Tobacco Regulation Bill Heads to Obama
President Barack Obama on Friday hailed final congressional approval of federal tobacco regulation as a major step in protecting American consumers.
He said he was looking forward to signing the bill, which gives the federal Food and Drug Administration the power to regulate the manufacture, marketing and sale of tobacco products. A White House signing is likely next week.
"After a decade of opposition, all of us are finally about to achieve the victory with this bill, a bill that truly defines change in Washington," Obama said in remarks in the White House Rose Garden.
Moments before, the House voted 307-97 to agree to the legislation passed by the Senate Thursday by a 79-17 margin.
"As a mother and a grandmother, what an important day this is for America's children," House Speaker Nancy Pelosi, D-Calif., said in the floor debate. "It would be impossible to exaggerate the importance of what's happening here today."
Rep. Henry Waxman, D-Calif., the author of the House version of the tobacco bill, recalled the decades of industry claims that smoking was not harmful, that nicotine was not addictive, and that the companies were not marketing to children.
"The FDA will help us succeed in ending this tobacco epidemic," Waxman said. "It took us a long time to get here, but we're here now."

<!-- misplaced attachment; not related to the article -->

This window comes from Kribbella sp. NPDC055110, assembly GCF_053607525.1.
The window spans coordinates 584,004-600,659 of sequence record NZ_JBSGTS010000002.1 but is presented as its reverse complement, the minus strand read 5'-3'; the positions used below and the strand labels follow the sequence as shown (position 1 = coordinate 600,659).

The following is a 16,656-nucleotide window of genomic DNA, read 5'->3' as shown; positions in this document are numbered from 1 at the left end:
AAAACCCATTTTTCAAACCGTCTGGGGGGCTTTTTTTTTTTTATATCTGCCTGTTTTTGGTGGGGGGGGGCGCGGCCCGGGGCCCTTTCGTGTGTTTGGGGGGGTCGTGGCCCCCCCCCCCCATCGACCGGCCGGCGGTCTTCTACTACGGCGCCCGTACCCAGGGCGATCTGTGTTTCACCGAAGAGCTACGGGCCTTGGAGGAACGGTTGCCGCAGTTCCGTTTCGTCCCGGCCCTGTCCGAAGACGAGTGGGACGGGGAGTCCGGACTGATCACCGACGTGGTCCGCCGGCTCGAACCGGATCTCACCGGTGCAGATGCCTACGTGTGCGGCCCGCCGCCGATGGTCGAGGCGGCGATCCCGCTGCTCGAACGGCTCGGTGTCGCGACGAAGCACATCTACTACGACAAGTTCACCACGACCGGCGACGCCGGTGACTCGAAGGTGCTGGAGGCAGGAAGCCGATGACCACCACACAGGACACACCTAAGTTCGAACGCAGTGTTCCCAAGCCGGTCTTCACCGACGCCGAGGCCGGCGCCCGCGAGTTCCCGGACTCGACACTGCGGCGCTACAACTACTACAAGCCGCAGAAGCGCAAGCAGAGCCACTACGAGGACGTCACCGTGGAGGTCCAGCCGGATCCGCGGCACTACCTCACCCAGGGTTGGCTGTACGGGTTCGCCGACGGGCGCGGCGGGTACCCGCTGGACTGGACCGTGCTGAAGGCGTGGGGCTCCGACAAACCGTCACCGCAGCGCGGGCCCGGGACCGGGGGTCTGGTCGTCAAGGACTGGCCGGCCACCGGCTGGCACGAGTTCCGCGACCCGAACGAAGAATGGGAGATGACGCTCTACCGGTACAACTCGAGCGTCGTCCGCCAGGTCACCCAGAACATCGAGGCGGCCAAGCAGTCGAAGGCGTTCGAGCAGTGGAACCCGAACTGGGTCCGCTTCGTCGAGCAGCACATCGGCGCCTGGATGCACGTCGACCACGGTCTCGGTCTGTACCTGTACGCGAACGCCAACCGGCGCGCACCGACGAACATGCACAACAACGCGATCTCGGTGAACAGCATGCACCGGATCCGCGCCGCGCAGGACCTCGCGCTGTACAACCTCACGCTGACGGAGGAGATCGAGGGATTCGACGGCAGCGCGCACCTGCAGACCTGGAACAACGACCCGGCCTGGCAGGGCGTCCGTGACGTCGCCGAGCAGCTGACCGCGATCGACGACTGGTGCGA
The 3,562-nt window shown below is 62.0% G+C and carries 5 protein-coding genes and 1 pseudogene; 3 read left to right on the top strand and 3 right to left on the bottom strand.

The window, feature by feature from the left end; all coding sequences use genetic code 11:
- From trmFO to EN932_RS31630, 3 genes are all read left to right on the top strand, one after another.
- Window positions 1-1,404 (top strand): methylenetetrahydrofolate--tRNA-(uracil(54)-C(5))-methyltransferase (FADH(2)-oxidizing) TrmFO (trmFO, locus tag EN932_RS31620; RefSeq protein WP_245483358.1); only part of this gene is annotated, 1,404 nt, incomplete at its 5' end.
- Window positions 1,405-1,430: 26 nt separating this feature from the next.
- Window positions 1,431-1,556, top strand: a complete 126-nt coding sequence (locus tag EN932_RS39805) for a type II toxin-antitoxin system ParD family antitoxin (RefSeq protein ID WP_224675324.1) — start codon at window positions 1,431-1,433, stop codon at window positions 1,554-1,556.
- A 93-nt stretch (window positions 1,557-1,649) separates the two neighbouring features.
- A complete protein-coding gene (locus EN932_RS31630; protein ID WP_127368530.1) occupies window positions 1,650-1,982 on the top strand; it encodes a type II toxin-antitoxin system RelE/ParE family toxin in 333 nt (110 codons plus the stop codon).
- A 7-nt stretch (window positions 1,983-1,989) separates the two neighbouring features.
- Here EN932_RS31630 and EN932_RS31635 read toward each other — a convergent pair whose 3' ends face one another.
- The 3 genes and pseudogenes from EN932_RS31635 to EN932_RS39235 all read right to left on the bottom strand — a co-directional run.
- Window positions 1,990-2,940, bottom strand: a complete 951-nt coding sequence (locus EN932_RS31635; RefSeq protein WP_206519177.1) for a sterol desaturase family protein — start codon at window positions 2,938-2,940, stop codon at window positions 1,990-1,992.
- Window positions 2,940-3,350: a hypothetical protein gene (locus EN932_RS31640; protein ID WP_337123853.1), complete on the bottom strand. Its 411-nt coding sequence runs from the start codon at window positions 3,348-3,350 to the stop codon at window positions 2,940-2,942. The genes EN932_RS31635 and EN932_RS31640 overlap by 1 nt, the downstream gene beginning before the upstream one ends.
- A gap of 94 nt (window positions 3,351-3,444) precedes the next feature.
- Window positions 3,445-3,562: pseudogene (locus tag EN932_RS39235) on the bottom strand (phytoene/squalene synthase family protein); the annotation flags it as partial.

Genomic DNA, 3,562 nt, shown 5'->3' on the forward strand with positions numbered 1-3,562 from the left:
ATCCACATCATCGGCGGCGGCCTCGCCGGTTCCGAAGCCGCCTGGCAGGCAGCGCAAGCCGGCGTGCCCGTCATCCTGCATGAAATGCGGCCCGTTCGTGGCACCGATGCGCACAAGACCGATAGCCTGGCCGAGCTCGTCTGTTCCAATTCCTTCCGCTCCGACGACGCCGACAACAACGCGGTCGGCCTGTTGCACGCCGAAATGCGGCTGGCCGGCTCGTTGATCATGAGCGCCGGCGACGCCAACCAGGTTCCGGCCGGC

Rep. Steve Buyer, R-Ind., led the opposition, saying that Congress was taking a step that was sure to raise constitutional issues.
"The lawyers will make a run to the courts," he predicted.
The legislation also allows for no programs that would move smokers to so-called "reduced risk" tobacco products, Buyer said.
Under the bill, the FDA would require disclosure of ingredients in tobacco products, mandate larger and more graphic health warnings on cigarette packs, and restrict certain kinds of advertising.
The FDA would not have the authority to ban tobacco, nor would it be allowed to regulate growers in Kentucky and other tobacco-producing states.
Obama said Congress had acted to "protect our kids and improve our public health."
"Each year Americans pay nearly $100 billion in added health care costs due to smoking," said the president, who has admitted to trouble kicking his own habit. "Each day about a thousand young people under the age of 18 become regular smokers."
"Along with legislation to protect credit card owners from unfair rate hikes, homeowners from mortgage fraud and abuse, and taxpayers from wasteful defense spending, this kids tobacco bill would be the fourth piece of bipartisan legislation that I've signed into law over the last month that protects the American consumer, and changes the way Washington works and who Washington works for," Obama said.